Were Russian morganauts like the Counts and Countesses Osternburg, Zarnekau, Merenberg, Hohenfelsen etc. styled Сиятельство, just like Russian Counts, even though they were created by German sovereigns like the Grand Duke of Oldenburg, the Prince of Waldeck and Pyrmont and the Prince-Regent of Bavaria? (And thus probably actually technically held the lesser style of Hochgeboren
, высокородие, like non-mediatized German counts.)
And of course there is this question, which recently popped up in Mandie's fan fiction story "Lizya & Georgie ~ Love, Power and Tragedy" in the Having Fun section:
NB the dramatis personæ are a young Russian grand duchess and a young Bavarian prince:
“Sie sprechen Deutsch, Herzogin (You speak German, Duchess)?” Georgie informally asked in his native tongue. (And a very stupid question too! - Tom added).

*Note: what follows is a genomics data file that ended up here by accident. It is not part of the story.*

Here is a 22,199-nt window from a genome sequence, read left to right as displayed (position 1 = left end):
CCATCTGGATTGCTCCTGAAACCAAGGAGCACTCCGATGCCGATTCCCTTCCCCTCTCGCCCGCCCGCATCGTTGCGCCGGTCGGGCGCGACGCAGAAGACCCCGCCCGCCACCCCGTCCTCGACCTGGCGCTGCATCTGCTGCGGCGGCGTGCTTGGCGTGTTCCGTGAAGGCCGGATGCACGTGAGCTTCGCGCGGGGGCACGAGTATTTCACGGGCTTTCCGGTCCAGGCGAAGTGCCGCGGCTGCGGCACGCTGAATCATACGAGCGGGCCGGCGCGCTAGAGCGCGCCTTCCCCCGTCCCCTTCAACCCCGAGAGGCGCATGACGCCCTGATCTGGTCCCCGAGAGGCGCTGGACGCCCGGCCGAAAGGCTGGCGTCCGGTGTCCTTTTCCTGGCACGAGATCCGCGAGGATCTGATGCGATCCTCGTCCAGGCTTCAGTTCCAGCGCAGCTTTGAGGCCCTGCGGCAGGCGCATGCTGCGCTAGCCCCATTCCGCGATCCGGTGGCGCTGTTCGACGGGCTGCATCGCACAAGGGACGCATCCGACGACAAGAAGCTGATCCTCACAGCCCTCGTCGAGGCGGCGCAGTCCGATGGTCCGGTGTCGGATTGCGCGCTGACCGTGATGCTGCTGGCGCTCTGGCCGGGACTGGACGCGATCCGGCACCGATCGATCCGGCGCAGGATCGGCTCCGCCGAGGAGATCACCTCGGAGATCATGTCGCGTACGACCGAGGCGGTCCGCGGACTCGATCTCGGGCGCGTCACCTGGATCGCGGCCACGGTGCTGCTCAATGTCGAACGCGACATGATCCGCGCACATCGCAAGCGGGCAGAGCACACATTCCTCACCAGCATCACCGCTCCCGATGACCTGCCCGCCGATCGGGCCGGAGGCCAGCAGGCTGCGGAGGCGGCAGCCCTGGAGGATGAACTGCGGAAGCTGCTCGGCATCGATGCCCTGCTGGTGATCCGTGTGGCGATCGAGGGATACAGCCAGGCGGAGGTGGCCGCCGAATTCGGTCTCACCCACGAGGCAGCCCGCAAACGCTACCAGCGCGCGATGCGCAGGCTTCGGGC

I understand that the "Duchess" in question is a Russian Grand Duchess? In that case she is Großfürstin
(Grand Princess) in German. I think that to a certain extent social equals can adress each other with titles in German as in Russian, but in German I have a feeling this is restricted to lower titles like Gräfin
, Countess, i.e. the ones where the titles usually is preferred to the more uncommon predicate. But I think it would be more usual to add, à la mode française, a Frau
, or in the case of a young girl as here, Fräulein
: "Sie sprechen Deutsch, Fräulein Großfürstin?
" But I am not at all sure here - it is indeed a very interesting question: How did royals of equal age who didn't know each other intimately enough to use those well-known nicknames Ducky, Sandro, Vicky, Toria, Bertie, Nicky, Minny etc. really adress each other?